After the last blog it is a logical step to continue this month by discussing coring – after-all, a core is just a larger hole. But the technique for coring is quite different. I should say techniques, since there is more than one way to cut a core.
The first one I’ll mention is the ultrasonic corer, used to cut long, straight, small holes in beads, etc. The “drills” are often hollow and diamond-tipped so they are technically core bits. I know little about this technique unfortunately though I’m sure I could find a use for it in my workshop! I don’t think it is used by many jade carvers, but who knows, maybe one of them won the lottery?
The second method I have used successfully however. It employs beautifully engineered core barrels (see Picture 1 below) which have an internal supply of water to cool the work, lubricate the process and clear the rock flour, delivered through an external water supply hose and a slip ring (collar) which fits over the stem/shaft - water flows to the inside of the barrel through a hole in the stem. Because the water is under pressure from the tap (or overhead reservoir) you can end up with a certain amount of water spray and have to restrain the water feed pipe from turning with the core barrel. The advantage is that these are well engineered tools and you can use them in cutting longer cores. With this method you can reduce the rate of “pumping” the core barrel (see last month’s blog by Steve) because the water pressure cleans and cools things for you to an extent, at least with small jobs.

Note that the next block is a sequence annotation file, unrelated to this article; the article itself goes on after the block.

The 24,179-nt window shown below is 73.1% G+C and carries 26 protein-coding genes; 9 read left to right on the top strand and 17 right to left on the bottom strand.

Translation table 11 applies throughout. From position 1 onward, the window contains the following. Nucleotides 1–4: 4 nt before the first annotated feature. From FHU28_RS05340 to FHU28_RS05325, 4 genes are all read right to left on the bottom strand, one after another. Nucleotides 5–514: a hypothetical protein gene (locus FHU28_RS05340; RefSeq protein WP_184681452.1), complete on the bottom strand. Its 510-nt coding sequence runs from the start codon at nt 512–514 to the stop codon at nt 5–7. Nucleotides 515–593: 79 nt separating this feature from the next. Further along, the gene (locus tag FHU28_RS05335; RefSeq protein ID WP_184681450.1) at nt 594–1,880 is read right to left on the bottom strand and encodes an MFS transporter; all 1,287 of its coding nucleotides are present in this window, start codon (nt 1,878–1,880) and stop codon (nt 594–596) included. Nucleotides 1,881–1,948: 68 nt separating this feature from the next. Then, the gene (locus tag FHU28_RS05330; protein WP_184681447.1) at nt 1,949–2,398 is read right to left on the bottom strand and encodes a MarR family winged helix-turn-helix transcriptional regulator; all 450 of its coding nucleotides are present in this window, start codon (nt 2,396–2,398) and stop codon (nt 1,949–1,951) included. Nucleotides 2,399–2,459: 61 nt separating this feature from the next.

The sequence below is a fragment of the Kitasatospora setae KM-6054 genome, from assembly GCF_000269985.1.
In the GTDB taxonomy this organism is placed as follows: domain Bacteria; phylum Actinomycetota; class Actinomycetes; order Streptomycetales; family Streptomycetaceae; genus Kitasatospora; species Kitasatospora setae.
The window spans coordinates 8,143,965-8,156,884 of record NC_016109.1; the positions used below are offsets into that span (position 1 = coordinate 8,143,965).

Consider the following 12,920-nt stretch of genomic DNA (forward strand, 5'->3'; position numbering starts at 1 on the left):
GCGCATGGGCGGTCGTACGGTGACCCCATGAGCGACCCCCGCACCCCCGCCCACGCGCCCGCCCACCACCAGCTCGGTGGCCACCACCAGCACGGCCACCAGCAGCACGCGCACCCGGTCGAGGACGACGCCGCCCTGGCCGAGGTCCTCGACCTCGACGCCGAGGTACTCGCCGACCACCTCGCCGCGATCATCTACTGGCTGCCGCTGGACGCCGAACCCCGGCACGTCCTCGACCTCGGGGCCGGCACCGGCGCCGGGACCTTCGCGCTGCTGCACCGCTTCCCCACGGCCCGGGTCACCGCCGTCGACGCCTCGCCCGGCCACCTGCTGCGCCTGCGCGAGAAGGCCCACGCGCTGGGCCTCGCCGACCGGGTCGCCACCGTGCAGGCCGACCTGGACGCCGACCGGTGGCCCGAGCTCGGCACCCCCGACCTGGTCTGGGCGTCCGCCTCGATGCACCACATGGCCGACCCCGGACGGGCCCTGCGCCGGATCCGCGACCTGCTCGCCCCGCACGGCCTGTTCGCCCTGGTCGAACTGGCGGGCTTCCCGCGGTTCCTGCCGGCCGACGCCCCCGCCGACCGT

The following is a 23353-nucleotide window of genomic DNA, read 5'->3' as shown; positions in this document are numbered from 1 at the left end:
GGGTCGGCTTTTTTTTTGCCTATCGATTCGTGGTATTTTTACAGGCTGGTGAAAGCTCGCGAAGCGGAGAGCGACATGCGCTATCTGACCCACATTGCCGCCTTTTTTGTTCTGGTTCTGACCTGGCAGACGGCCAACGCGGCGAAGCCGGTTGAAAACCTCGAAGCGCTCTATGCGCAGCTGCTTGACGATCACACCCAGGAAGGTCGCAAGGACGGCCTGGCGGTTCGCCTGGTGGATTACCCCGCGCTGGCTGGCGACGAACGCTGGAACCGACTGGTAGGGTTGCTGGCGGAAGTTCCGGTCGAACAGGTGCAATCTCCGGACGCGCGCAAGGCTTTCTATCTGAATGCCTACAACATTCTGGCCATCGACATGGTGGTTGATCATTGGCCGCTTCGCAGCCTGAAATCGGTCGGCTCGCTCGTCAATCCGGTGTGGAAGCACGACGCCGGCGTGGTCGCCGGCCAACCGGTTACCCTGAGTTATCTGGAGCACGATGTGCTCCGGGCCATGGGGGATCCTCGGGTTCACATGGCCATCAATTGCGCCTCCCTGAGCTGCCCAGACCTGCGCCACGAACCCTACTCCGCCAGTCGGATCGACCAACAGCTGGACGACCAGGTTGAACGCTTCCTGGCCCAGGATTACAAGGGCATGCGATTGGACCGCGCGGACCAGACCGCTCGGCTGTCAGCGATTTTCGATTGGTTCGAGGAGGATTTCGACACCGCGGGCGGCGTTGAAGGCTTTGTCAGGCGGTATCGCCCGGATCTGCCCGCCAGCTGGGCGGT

The third method is a variation on the second. I recently bought a couple of C-Cut Diamond Coated Hole Saw’s (See Picture 2 below), though there are many companies which make them. They are very affordable, and will last a while if you treat them carefully. They range from 6 - 100+ mm diameter – quite a choice! I found using them straightforward, simple, clean and easy. So I’ll describe this method:
If you are planning on using a large diameter core barrel, or need to core through a thick section of rock you would need to check the recommended rpm and maybe buy the second type of core barrel I described above. And clamping the piece becomes important, rather than just holding the block of wood. But start small and build up!
On this page I intend to add monthly updates on aspects of jade carving. I also plan to invite more experienced carvers to offer a "master-class" on a particular subject of their choice. With this I hope to enthuse both the novice and the expert in this ancient and beautiful art-form/craft. And comments are welcome!